Keep a day job. And good records. A sax player recently had to justify his career choice in Tax Court. Tom Carswell was working in Chicago for awhile, until he moved to Wisconsin, where he got a computer programming job while keeping a hand in the business:
Since moving to Wisconsin petitioner has organized the Driftless Jazz Festival in Southwestern Wisconsin and has recorded four compact disks (CDs), including “Catharsis” in 2006 and “Carswell” in 2009. “Carswell” was advertized in the May 2010 edition of JAZZed Magazine.
The Wisconsin years weren’t lucrative:
The following table reflects his gross receipts and net losses from his musical activities:
Year Gross receipts Net loss
2004 $1,483 $12,163
2005 530 11,842
2006 983 17,872
2007 1,615 20,315
2008 2,625 32,541
2009 2,931 26,003
2010 3,154 9,467
Total 13,321 130,203
As is their way, the IRS jumped to the conclusion that the sax playing was a hobby, not a for-profit activity. Judge Kerrigan explains the law (citations omitted):
We are satisfied that petitioner’s musical activities were conducted with continuity and regularity during the years in issue. Nevertheless, a taxpayer must conduct the activity with the requisite profit motive or intent for the activity to be considered a trade or business. The taxpayer generally bears the burden of proving that the requisite profit objective existed.
Apparently our Sax Man has talents in addition to jazz. He convinced the judge that he was, in fact, trying to make money:
Petitioner had a series of losses from 2004 to 2010 and a small profit in 2011. Respondent contends that petitioner’s small profit in 2011 could not offset years of sustained losses that total over $100,000; however, petitioner was able to explain these losses. The music industry changed, and petitioner’s focus moved from performance to original composition and other aspects of music. Petitioner contends that he made adjustments and retooled his career and that he was profitable in 2011…
After considering all the facts and circumstances, we hold that petitioner was engaged in the trade or business of music during the years in issue.
The Sax Man would never have won if he didn’t have the records to support his expenses in the first place. If he didn’t have the mileage and other records, the IRS would have won on substantiation grounds.
As my oldest son is embarking on a career as a professional musician, I can only hope he doesn’t incur six figures in losses before he figures out a profitable business model.
TaxProf, Roe: Did Taxes Cause the Financial Crisis? “And yet the argument that this tax preference for debt played a role in the financial crisis – and that it remains an ongoing risk to financial stability – was quickly rejected.”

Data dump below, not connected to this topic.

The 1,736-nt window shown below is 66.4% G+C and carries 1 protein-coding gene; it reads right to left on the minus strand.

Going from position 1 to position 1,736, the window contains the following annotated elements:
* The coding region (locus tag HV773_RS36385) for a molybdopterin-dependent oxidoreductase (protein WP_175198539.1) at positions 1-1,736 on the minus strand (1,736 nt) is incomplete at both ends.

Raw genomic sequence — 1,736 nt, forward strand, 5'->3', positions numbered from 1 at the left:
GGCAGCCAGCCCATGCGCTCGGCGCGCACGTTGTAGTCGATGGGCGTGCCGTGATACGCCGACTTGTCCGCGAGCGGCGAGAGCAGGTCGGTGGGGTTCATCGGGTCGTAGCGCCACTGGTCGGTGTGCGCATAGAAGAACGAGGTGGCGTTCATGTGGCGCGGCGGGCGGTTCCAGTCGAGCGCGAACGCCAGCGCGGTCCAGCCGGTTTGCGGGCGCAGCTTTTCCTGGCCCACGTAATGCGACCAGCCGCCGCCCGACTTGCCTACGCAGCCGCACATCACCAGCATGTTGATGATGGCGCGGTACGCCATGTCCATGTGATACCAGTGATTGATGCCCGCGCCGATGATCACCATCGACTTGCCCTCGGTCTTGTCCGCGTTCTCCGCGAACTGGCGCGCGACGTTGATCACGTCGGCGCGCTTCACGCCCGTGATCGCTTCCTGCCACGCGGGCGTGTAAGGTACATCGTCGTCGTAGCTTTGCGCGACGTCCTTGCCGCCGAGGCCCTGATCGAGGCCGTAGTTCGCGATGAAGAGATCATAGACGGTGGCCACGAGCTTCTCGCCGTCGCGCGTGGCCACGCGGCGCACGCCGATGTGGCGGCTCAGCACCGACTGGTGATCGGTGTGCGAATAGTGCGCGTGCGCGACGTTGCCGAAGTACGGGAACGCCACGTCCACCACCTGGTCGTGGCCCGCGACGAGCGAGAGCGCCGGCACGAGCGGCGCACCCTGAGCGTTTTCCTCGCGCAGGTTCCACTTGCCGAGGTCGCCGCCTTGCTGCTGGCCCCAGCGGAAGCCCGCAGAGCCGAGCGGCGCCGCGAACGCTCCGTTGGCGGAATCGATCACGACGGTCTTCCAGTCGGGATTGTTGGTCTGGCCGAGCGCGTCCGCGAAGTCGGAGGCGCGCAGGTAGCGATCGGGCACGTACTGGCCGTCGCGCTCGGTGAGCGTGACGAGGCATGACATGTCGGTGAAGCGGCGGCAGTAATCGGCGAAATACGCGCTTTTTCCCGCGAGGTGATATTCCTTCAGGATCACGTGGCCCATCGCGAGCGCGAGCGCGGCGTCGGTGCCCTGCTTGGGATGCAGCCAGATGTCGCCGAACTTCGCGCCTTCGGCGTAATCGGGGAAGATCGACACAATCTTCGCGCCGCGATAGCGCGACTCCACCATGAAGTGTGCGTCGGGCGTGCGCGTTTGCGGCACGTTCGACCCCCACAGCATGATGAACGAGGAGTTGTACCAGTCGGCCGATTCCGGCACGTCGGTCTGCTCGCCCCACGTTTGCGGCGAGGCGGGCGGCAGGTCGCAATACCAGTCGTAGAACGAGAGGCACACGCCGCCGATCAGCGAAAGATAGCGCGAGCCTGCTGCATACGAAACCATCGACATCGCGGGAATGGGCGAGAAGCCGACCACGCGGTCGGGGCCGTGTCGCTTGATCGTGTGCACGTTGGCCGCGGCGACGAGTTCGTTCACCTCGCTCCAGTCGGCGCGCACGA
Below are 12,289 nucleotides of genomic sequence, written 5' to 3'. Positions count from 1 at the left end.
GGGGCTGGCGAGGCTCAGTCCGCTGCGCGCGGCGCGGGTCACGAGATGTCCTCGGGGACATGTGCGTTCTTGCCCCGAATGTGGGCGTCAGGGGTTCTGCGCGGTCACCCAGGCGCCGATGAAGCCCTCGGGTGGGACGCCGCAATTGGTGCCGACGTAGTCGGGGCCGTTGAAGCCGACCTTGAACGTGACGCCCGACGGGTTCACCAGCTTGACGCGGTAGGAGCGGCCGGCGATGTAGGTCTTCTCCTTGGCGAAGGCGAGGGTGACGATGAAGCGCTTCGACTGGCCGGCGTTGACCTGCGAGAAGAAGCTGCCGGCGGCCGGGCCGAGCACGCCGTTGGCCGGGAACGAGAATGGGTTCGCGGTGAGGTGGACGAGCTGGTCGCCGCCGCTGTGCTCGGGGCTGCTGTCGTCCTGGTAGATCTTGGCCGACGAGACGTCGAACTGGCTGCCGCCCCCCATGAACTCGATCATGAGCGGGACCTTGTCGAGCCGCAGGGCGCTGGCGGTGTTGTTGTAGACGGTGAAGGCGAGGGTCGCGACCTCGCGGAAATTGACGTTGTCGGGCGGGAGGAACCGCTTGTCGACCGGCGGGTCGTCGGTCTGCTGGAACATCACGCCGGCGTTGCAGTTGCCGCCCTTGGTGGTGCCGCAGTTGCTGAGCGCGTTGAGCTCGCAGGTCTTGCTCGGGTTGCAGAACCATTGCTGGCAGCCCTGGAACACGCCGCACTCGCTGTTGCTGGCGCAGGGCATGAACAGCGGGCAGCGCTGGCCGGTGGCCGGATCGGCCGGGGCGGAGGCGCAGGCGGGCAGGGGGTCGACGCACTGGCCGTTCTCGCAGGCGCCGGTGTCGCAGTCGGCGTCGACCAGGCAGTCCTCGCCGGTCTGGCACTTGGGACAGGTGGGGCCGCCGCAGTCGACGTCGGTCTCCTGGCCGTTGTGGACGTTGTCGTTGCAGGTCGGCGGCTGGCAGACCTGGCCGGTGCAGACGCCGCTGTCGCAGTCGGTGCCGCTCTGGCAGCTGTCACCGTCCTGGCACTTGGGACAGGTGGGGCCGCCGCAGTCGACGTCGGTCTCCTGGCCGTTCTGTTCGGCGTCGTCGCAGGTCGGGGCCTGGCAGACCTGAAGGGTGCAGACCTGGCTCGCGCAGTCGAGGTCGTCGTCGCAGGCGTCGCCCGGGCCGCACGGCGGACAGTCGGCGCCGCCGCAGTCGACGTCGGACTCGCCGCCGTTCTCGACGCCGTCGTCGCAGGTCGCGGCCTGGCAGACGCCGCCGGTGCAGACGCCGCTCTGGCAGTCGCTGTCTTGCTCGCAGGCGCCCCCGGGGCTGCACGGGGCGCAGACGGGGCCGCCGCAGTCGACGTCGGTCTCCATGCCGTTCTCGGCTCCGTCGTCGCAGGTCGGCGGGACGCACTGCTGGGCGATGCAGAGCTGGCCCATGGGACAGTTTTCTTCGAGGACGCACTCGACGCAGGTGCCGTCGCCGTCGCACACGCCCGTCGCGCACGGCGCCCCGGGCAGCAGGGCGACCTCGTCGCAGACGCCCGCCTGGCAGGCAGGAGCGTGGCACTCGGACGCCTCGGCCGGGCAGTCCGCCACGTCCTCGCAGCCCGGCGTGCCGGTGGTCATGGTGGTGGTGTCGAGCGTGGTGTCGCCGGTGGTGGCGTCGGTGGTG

Jack Townsend, Sentencing, Redemption and Predicting the Future:
Paroles can permit someone to take a later look to see if there mitigating factors exist that could not be known to the judge in fashioning a sentence, even with Booker discretion. Judges do not always predict the future well.
All hail Skwire’s First Law. The science is settled. (Lynne Kiesling)
Joseph Thorndike, Can Debt Ceiling Debates Be Useful? History Says Maybe. (Tax Analysts Blog):
But the 1953 experience underscores the way in which debt limit debates have historically been used to focus the nation’s political attention on fiscal policy. That leverage has always entailed certain risks. But it’s also been successful – at least once.
Anything’s possible, but refer to Skwire’s First Law.
For those of you who have extended returns, 6 Weeks Is Not That Much Time. (Trish McIntire). Get your information together and to your preparer now.
Jason Dinesen, Glossary of Tax Terms: HSA
Tax Trials, Elmore Leonard’s Tax Connection
TaxProf, The IRS Scandal, Day 111
Clint Stretch is Home From Vacation (Tax Analysts Blog):
Perhaps, with vacation fresh in their minds policymakers can think about tax reform and whether it’s fair to ask ordinary taxpayers to pay tax at higher rates so that wealthier taxpayers can get help from the treasury in buying second homes.
The obvious place to start is with the repeal of the mortgage interest deduction for second homes.
You can’t deduct interest to go on a cruise, after all.
Russ Fox is interviewed. “I needed to either add an employee or a partner, but the tax and regulatory climate in California made that unprofitable. So I moved—both myself and my business—to Nevada.” He also posts on a three time Tax Court loser: The Third Time Wasn’t the Charm
Robert D. Flach surprises with a special midweek Buzz!
The Critical Question: Why Are Cab Fares So Expensive? (Alan Cole, Tax Policy Blog)